A common problem when using Mathematica to derive expressions is similar to a big problem plaguing machine learning algorithms today: It is difficult or impossible to explain the result due to the internal complexity of the black-box which generates it.
Mathematica’s internal algorithms for performing various symbolic computation are built for speed, not simplicity, and in many cases the method Mathematica uses is nothing like the manual way humans would find the solution.

A small particle simulation was written in JS, utilizing a simplified (constant depth) quadtree structure. The model includes forces between nearby particles, so rather than invoke a O(n^2) operation to compute the net force for each particle, a quadtree is used so each particle may efficiently access its neighbors.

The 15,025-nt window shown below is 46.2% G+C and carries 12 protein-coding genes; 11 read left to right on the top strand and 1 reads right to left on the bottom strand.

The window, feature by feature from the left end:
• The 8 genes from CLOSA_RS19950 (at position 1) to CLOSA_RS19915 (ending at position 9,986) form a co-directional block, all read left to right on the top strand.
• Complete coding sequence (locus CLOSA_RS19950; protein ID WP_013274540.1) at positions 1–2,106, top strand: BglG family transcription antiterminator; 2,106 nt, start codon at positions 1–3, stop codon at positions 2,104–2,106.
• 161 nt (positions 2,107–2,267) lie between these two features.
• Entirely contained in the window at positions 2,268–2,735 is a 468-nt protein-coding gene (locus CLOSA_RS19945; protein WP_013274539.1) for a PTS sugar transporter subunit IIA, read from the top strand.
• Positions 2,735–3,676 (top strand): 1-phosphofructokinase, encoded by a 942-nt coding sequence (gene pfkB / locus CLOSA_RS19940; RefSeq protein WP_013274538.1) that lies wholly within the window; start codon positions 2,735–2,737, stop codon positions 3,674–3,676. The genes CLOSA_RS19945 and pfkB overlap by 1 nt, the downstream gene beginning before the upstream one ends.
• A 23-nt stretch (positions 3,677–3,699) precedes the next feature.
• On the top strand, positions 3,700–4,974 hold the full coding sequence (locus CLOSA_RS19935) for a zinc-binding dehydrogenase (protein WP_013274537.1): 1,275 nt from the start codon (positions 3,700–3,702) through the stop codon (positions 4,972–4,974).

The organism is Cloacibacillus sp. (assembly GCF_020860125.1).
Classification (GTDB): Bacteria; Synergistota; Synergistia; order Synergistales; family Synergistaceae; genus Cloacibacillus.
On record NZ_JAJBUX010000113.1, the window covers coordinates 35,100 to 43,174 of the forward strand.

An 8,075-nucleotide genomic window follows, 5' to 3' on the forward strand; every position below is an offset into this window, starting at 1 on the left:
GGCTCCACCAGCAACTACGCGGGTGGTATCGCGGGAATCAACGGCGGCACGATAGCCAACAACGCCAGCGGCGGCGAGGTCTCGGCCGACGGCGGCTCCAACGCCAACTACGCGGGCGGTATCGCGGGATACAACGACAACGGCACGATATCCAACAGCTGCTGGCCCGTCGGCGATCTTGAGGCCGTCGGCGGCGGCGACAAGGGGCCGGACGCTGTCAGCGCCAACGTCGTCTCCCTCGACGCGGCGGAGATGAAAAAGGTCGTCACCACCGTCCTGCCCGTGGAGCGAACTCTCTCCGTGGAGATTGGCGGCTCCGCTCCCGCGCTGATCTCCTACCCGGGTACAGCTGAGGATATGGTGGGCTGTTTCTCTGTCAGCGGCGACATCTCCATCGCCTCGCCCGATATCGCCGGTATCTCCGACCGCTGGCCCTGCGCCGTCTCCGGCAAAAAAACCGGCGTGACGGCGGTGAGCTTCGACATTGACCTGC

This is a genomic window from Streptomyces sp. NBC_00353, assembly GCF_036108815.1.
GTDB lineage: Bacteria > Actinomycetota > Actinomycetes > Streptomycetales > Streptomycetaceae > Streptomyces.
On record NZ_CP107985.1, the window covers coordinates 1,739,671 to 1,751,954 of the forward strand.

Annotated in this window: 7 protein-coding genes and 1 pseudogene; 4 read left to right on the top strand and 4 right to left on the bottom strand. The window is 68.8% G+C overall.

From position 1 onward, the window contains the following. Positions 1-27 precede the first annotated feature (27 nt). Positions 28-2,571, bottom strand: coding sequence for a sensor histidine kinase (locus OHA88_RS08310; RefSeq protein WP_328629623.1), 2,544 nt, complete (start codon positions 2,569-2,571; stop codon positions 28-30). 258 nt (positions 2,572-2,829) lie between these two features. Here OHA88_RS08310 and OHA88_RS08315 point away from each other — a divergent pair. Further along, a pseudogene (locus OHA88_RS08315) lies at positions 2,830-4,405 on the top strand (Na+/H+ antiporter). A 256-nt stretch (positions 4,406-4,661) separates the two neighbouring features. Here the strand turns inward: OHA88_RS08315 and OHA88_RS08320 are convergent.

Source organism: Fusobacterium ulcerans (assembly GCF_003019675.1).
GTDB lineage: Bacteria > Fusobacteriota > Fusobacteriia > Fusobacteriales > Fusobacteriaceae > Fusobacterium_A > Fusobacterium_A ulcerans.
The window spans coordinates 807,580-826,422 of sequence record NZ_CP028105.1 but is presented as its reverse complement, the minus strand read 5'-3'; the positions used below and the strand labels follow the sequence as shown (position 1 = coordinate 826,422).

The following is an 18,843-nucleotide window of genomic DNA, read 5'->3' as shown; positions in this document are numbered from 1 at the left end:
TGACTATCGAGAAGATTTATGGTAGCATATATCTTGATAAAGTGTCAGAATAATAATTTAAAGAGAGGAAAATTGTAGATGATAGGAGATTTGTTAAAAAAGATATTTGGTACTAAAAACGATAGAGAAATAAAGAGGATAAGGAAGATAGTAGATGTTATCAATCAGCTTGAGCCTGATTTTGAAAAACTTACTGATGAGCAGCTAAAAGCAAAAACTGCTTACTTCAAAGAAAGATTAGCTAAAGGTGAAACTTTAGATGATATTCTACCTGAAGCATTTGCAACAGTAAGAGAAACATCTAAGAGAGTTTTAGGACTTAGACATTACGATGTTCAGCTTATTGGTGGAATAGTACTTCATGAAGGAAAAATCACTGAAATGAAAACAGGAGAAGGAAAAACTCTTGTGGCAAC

The forces used are tuned to provide some amount of clustering, but also to provide global homogeneity to prevent too many particles appearing in one quadtree section (which would decrease cpu-time efficiency).

This is a simulation of 2 bobs, connected by massless, perfectly rigid rods to a central pivot under the force of uniform gravity. In addition to being the motivating example for chaotic systems (in addition to the Lorenz system, its fluid mechanics counterpart), the double pendulum represents some interesting challenges.
Draw circle bounds Draw cherry tracer Draw connections Pause Clear cherry tracer
Simulation parameters:
Angle 1
Angle 2
Radial Velocity 1